5. 3 Little Birds Salon, right next door
Not a restaurant (obviously), but still involved in the Sampler, 3 Little Birds put out an awesome contribution of iced coffee/salted caramel shots. Sweet, salty, with a bit of a kick, it was the perfect segue to our next bites of food.
6. Gumbo's, 17th between Ogden & Downing
Is it really a surprise that we had gumbo at Gumbo's? Just a Dixie-cup sized serving, so it's hard for me to give an opinion either way. I guess I could say it was forgettable – because I forgot the details about it – but it wasn't memorably bad either. It neither gave me a good cross section of the menu like Tony P's nor left me intrigued like Watercourse. I did appreciate the depth of flavor in the stew base, but in the end, it was one of many bites.
This Brit-ophile gastropub was the first in our route of number of new restaurants in the uptown neighborhood. Argyll has already received rave reviews for their English dishes, from the traditional (shepherd's pie) to the iffy (head cheese). The sampler spread, which really was a spread, featured tamer dishes like their house-made potato chips, pickled vegetables and a simple charcuterie plate. Argyll has a lot going for it: a great space (the former Las Margarita's) with flashy, modern decor; a sexy, hip fan base; and a great, very popular concept. A love a lot of what I've tried, but I was equally perplexed by other things. The shepherd's pie, for example, seemed as though it had been put out with the assumption that it was good just because it was a classic. Argyll get's 10 out of 10 for ambience, but not yet full marks for taste.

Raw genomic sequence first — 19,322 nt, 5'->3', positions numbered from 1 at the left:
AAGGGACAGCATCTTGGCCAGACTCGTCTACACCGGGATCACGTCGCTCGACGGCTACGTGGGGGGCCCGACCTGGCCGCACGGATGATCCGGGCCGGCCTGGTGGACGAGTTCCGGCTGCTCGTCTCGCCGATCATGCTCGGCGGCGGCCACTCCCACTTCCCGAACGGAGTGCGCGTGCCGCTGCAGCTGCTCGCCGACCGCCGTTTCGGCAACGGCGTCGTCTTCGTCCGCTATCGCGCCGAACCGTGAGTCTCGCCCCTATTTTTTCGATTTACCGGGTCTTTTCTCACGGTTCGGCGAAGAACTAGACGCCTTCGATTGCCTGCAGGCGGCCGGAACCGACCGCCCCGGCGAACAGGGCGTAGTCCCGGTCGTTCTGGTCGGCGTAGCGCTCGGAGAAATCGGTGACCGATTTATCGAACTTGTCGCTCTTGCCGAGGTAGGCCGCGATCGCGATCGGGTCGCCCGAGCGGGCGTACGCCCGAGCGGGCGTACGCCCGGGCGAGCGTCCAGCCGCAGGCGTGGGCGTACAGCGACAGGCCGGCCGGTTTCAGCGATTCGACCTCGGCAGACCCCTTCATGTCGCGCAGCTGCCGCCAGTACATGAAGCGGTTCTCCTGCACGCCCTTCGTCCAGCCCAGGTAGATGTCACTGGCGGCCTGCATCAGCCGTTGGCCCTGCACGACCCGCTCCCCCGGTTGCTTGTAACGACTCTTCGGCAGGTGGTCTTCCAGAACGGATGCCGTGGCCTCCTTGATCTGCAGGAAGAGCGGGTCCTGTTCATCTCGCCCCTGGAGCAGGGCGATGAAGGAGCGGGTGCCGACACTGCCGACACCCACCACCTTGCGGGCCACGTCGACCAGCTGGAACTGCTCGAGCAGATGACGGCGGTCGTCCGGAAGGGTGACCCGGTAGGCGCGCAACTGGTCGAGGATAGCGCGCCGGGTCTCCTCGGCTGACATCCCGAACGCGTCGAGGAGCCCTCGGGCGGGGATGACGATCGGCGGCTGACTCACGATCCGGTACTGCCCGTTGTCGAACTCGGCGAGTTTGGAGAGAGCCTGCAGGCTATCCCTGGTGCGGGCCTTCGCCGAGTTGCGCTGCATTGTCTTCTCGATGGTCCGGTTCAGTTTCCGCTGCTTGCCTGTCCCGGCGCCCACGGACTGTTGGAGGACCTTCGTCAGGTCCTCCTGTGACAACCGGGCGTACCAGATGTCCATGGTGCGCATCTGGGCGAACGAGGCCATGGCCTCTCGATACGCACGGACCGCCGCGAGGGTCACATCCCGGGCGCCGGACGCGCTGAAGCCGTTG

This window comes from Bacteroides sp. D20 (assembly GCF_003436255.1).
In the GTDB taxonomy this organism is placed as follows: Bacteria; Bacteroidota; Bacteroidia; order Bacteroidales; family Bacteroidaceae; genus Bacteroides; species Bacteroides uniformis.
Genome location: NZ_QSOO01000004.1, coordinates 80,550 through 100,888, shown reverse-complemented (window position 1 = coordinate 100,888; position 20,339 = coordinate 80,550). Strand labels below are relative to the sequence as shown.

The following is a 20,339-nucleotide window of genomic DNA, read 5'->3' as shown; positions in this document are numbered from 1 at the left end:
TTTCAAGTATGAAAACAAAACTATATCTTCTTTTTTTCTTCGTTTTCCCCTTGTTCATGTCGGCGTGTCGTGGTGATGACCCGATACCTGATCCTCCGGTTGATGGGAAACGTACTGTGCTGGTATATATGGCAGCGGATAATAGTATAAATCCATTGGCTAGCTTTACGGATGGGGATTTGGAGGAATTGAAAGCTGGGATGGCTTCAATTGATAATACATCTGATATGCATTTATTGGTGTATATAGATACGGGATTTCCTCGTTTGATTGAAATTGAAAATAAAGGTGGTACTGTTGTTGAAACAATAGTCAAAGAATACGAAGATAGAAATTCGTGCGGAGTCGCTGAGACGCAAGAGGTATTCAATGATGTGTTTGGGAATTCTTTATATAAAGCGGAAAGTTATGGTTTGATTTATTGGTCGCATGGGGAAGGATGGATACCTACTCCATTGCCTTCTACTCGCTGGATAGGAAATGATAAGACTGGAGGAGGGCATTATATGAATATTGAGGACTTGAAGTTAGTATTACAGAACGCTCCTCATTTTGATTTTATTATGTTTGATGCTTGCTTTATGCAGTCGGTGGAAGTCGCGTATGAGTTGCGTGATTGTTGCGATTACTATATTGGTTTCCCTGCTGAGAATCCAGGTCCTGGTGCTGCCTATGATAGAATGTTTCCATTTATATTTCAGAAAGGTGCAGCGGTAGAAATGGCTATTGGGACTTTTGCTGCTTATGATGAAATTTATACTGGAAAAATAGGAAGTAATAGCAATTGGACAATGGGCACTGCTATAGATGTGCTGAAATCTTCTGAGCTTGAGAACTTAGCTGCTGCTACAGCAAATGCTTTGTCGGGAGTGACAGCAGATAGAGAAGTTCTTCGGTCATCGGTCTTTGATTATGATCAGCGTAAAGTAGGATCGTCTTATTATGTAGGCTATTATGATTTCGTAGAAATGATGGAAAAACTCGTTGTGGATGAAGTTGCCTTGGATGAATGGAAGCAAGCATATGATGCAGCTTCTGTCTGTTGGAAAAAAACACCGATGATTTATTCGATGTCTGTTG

8. Waffle Brothers, 17th between Marion and Lafayette
One of many returning champions from last year, Waffle Brothers did their thing and did it well. My only complaint is that I wasn't quite ready for dessert, and only savory waffle options were available. Still, not wanting to let my readers down, I took a healthy bite of a gluten-free waffle, covered in whipped cream. If I complained about mouthfuls of sweet, moist carbs topped with fluffy clouds of whipped cream, I might just be a sociopath. Yeah, it was good. They also have sandwiches if you're into going to restaurants that specialize in one thing and then not ordering that one thing
• Note: Conspicuously absent from this year's sampler was D Bar, the maker of tiny, adorable desserts that I didn't expect to like but ended up loving. (They made a banana dish that I actually enjoyed!) D Bar has since moved from their 17th Ave. location and will be re-opening soon. Keep tabs on this one, because it's a stunner – and a heck of a date spot.
9. Limon, 17th Ave. between Franklin & Gilpin